An old book I once read asked the question, "why do people read fiction?" Then, as today, the prominent answer is for the sake of escapism to a better world. But today, just as back then, there is something strangely unsatisfying and shortsighted with that answer. In most of the reading groups I've been in if somebody reviewed a book saying "I thought I would never feel joy again by the time I finished it" then we would all feel compelled to pick it up! And if we didn't feel like curling up and crying after a binging session we'd feel cheated. Some of the most beloved stories in history are absolutely heart wrenching. People crave exploration and connection. Fiction offers a way to explore a world that we don't have prior knowledge of, and the stories within give us people who we can empathize with. When they are sad we can feel sad with them and when they succeed we can take part in their joy. But the author had a point that I have found more compelling as streaming services and binge TV have become dominant. Stories end. After the most devastating loss a person has when they feel like they'll never feel anything but sorrow again, there still comes a time when they'll start to feel hunger, or a need to go to the bathroom, or simple fatigue, and the realities of their body and their real life will overpower whatever devastation they have, and whatever residual pain they have is not relevant to the stories of people they love. In a story everything may culminate towards one disastrous conclusion, so that even the framing device that the entire world is understood through comes to focus on that point, until finally it ends, and with the end of the story's driving emotional forces the entire universe ends.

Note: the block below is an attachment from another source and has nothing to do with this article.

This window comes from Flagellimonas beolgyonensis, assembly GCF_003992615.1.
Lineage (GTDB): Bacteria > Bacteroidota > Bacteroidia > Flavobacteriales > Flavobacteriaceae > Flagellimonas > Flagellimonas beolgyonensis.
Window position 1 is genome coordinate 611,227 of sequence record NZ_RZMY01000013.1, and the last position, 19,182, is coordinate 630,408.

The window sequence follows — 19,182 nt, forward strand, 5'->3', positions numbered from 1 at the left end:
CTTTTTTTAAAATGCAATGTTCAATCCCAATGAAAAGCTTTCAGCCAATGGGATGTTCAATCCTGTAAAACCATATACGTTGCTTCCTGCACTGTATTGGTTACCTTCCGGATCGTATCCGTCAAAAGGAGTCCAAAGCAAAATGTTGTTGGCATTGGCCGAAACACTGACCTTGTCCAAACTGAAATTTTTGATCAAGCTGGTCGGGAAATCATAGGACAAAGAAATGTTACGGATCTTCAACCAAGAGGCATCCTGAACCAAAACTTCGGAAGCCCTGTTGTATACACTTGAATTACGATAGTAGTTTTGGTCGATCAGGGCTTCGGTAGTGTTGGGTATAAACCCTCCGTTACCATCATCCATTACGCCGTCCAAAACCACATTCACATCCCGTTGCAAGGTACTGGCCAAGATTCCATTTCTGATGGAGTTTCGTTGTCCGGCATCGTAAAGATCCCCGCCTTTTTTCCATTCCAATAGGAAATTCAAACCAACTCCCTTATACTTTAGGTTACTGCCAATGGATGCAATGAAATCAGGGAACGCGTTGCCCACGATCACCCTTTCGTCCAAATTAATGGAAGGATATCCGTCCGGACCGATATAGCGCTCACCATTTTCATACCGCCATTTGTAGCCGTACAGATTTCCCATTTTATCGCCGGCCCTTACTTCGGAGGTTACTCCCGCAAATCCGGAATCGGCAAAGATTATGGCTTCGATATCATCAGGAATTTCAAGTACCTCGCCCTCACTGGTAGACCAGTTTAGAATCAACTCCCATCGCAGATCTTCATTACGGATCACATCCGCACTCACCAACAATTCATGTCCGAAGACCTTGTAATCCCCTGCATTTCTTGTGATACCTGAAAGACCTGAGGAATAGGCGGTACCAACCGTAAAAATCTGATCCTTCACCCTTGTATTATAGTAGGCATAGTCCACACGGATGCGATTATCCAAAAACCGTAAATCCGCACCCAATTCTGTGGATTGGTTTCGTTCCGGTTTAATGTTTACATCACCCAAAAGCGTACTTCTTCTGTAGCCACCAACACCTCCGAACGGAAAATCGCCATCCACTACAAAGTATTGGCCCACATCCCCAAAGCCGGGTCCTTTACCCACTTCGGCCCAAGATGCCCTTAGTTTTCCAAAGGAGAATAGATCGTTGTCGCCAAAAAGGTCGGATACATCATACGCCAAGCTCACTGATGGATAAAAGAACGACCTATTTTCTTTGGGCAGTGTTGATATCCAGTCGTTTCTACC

When you get down to it almost all stories are emotional manipulation. You are supposed to feel good or feel bad or at the very least feel invested in something that is not even real. There is, however, an understanding that this manipulation serves a purpose. This purpose exists across disciplines and is what many of us come to understand as "art". Both this purpose and the concept of "art" are vague, difficult to define phenomenon of emotional attachment to some representation. Black ink splotches on paper that makes you cry yourself to sleep, a combination of sound chords that make you feel and think things you can't otherwise, a game that makes your heart palpitate and blocks out the world, colorful squares on a canvas that you can't quite placPost too long. Click here to view the full text.